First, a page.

Warning: Document misusing the name of Bates Wells & Braithwaite London LLP
19 January 2018
An individual has received emails and a document falsely claiming to be from Martin Gunson of Bates Wells & Braithwaite London LLP.
What is the scam?
The SRA has received information that an individual has received emails sent in the name of Martin Gunson, claiming to be from Bates Wells & Braithwaite London LLP. One of the emails includes an escrow document.
The SRA has seen a copy of an email in the name of Martin Gunson, in relation to the subject “Escrow Refund rescourse undertaking”. The email was sent from the email address “firstname.lastname@example.org”.
The email also claims that Martin Gunson is from Bates Wells & Braithwaite London LLP and suggests that the letter has been sent from the Firm’s registered address at 10 Queen Street Place, London, EC4R 1BE.
Any business or transactions conducted through the email address "email@example.com” are not undertaken by a solicitor's practice or an individual authorised or regulated by the SRA.
Is there a genuine firm or person?
Bates Wells & Braithwaite London LLP is a genuine firm of solicitors which is authorised and regulated by the SRA.
The genuine firm does have a genuine office address at: 10 Queen Street Place, London, EC4R 1BE.
The SRA does authorise and regulate a genuine solicitor named Martin Gunson, and he is a solicitor at the genuine firm of Bates Wells & Braithwaite London LLP.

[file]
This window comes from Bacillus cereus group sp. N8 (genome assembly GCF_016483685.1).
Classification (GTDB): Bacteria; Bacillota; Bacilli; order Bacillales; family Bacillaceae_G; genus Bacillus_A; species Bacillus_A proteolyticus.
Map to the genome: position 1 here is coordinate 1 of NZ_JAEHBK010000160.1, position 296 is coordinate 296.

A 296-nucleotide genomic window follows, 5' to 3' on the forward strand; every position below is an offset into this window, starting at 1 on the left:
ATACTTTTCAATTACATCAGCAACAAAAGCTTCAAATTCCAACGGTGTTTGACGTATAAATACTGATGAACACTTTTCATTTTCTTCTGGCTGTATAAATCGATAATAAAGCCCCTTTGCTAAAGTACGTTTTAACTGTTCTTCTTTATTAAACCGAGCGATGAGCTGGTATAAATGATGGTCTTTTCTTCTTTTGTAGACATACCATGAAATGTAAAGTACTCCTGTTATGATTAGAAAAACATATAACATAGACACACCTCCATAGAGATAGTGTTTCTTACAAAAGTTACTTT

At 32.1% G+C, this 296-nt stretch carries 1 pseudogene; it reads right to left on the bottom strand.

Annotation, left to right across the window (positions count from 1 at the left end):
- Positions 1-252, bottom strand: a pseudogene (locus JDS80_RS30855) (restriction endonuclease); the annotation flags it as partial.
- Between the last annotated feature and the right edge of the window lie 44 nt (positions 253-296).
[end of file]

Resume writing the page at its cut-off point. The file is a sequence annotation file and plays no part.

Both the genuine firm of Bates Wells & Braithwaite London LLP and the genuine solicitor, Martin Gunson confirm that the emails as referred to above are not genuine, and that its names and contact details have been used without its permission or knowledge within the false emails.
What should I do?
When a firm's or individual's identity has been copied exactly (or cloned), due diligence is necessary. If you receive correspondence claiming to be from the above firm(s) or individual(s), or information of a similar nature to that described, you should conduct your own due diligence by checking the authenticity of the correspondence by contacting the law firm directly by reliable and established means. You can contact the SRA to find out if individuals or firms are regulated and authorised by the SRA and verify an individual's or firm's practising details. Other verification methods, such as checking public records (e.g. telephone directories and company records) may be required in other circumstances.